Appearance in Satellite Data

Compared to the appearance in the Meteosat 7 images, in which they were seen as bright lines along the mountain chains, higher spatial resolution of Meteosat Second Generation images enables the distinction of very small convective cells within the Convergence Line.

Convergence lines can be seen in all 12 Meteosat 8 channels.

  • The best channels to detect small scale convective Convergence Lines are the visible channels 0.6 and 0.8µm where the lines are bright, but the best of all is the High Resolution Visible (HRVIS) channel in which also the small cells within the Line are visible.
  • In the IR images Convergence Lines can be either white or grey. Sometimes it is not possible to discriminate between high cloud fibres and convective cloudiness. Consequently, this can lead to an overestimating of convective cloudiness. However, well developed cells are easily recognisable also in the IR channels. Cloud tops of single cells within the line can reach temperatures of -50°C or even lower, whereas in other parts of the Convergence Line there can be much lower cells with cloud top temperatures of -10 to 0°C.
  • In the WV channel 6.2, very small scale cells within the convective Convergence Lines cannot be detected easily. However, in parts with large convective cells one can see white spots in a dark or grey background. If the convective activity is very strong, these spots are very easily detectable. The situation is even clearer in WV 7.3 channel where the high level humidity is not present, so the cells differ much more from the background.

orographically_induced_convergence_lines

In Western and Central Europe, such lines can often be found over the Pyrenees, the mountains of Massif Central in France, over the Alps, the Carpathian Mountains, in Italy over the Apennines, over the Dinaric Alps, the mountains on the Peloponnesian and the Pindos Mountains with continuation to Macedonia.

Orographic Convergence Lines show a typical life cycle of several hours depending on the time of day. Development can be followed in all channels, however the appearance is most pronounced in the VIS channels, especially HRVIS.

Meteosat 8 images on 24 July 2006 - first row 09 UTC, second row - 12 UTC, third row - 15 UTC; first column - VIS 0.6 µm, second column - WV 6.2 µm, third column - IR 10.8 µm

Convective Convergence Lines in some typical regions and the appearance in HRVIS images in different times of day are described in more detail below.

1. Appearance in High Resolution Visible images

1.1 Greek convective Convergence Lines

Lines of convective clouds can often be found over the Peloponnesian (Parnon), Pindus and Grammos mountains. Sometimes there are smaller lines in the East over neighbouring mountain chains.

24 July 2006/09.00 UTC - Meteosat 8 HRVIS image
24 July 2006/12.00 UTC - Meteosat 8 HRVIS image
24 July 2006/15.00 UTC - Meteosat 8 HRVIS image

The convective Convergence Line under consideration extends from the SE Peloponnes across N. Greece to Macedonia.

There is a distinct life cycle of the clouds during daytime. In the morning hours there is usually no activity or only small cumuli clouds are present, but already clearly showing the correlation to the mountain chain. Development starts around noon, when some cells are already well developed. In the afternoon, over the highest mountain peaks, convective cells can develop into larger systems or merge with other cells. Cirrus anvils form and show the prevailing wind direction. At the same time smaller cells are dissolved.

It should be mentioned here that the time stated in the top left corner of the images is the time of the beginning of the scan over the south pole. In the mid-latitudes of the northern hemisphere the time of the image is almost 15 minutes later, therefore the time in the captions under the images differ from the time in the image for 15 minutes (the time in the captions is closer to the real time). This is valid for all Meteosat 8 images used in this Conceptual model.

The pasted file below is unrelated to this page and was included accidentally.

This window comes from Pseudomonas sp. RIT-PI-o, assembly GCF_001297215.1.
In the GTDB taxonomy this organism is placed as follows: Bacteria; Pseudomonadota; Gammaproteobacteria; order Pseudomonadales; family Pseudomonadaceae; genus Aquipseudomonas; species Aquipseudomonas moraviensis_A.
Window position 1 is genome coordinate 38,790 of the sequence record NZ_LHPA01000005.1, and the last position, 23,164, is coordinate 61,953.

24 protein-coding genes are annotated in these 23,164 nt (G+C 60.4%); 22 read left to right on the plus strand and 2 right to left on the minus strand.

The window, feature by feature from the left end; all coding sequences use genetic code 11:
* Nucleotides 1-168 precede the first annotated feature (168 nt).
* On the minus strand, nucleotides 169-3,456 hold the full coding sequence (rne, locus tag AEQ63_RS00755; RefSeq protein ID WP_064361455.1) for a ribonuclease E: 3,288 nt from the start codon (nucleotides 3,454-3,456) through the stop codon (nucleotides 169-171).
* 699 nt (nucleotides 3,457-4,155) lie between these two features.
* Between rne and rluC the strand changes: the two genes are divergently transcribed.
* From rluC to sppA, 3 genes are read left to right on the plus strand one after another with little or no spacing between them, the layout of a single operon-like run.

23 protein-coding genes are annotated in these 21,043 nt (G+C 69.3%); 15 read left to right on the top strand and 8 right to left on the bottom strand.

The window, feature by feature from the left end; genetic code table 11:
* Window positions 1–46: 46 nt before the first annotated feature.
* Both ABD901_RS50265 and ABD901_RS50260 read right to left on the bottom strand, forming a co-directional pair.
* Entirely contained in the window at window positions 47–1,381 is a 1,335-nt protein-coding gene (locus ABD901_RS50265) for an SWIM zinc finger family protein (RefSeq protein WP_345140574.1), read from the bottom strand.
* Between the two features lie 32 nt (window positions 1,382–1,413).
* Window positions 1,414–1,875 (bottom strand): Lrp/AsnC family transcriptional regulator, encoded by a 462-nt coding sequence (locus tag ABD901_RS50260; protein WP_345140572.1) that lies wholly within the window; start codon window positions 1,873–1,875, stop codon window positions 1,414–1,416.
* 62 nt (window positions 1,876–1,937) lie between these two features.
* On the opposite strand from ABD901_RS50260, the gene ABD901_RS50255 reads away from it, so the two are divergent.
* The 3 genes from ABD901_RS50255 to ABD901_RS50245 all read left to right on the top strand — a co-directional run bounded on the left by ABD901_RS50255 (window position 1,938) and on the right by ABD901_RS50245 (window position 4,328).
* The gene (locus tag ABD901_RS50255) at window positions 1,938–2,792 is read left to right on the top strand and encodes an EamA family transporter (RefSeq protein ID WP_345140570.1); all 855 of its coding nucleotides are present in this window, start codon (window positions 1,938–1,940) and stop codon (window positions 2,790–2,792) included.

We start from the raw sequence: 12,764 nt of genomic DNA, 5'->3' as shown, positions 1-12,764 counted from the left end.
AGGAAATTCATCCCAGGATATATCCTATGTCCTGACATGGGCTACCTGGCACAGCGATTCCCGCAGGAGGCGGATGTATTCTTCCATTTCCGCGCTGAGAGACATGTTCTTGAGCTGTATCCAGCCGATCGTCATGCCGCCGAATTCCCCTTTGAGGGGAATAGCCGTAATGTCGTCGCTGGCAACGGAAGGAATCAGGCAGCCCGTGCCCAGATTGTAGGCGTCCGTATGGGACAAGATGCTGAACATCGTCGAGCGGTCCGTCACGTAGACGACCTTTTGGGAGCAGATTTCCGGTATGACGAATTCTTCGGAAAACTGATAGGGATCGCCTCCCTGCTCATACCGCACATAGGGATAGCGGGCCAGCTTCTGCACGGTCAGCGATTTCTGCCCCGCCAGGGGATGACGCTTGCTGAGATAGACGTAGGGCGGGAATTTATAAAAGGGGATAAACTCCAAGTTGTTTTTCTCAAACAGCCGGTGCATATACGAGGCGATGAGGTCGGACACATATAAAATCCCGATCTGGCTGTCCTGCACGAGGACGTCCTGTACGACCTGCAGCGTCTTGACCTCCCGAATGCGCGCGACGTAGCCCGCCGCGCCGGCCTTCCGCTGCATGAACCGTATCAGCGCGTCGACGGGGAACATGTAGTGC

1.2 Convective Convergence Lines over the Dinaric Alps

Lines of convective clouds often develop from the Northwest to the Southeast part of the Dinarides. The convective cells within the line are most pronounced over the highest mountain peaks, and more developed near to the Adriatic coast. At 12.00 UTC the characteristic clouds are clearly visible over mountains Velebit, Dinara, Mala and Velika Kapela, Jahorina, Bjelašnica and Durmitor. In the afternoon clouds can merge into bigger systems and cirrus anvils form, whereas some of the cells are dissolved.

24 July 2006/09.00 UTC - Meteosat 8 HRVIS image
24 July 2006/12.00 UTC - Meteosat 8 HRVIS image
24 July 2006/15.00 UTC - Meteosat 8 HRVIS image

The convective Convergence Line over Dinaric Alps extends along the Adriatic coast and exhibits characteristic development during the day.

1.3 Alpine Convergence Lines

Also in the area of the Alps orographic Convergence Lines can be observed but these events have to be differentiated a bit more:

  • there are Convergence Lines very similar to the ones already mentioned; they appear in the N-S oriented part of the W. Alps and are quite bright;
  • there are Convergence Lines in the W-E oriented part of the Central and E. Alps mainly along the highest mountain chains; these lines are usually less bright and also more narrow than the other types just mentioned; they are most easily seen when developing in front of approaching fronts from the W.

24 July 2006/09.00 UTC - Meteosat 8 HRVIS image
24 July 2006/12.00 UTC - Meteosat 8 HRVIS image
24 July 2006/15.00 UTC - Meteosat 8 HRVIS image

Development of convective lines over Alps during the day show stronger development in the western Alpine region.

1.4 Apennine convective Convergence Lines

Over the Apennines convective clouds can be seen all along the peninsula with the largest cells over the highest mountains. On Corsica and Sardinia clouds are also visible over the mountain peaks and on Sicily over Etna. The brightest clouds at 12.00 UTC are over Ligurian, Tuscanian-Emilian, Central and Lucarian Apennines.

24 July 2006/09.00 UTC - Meteosat 8 HRVIS image
24 July 2006/12.00 UTC - Meteosat 8 HRVIS image
24 July 2006/15.00 UTC - Meteosat 8 HRVIS image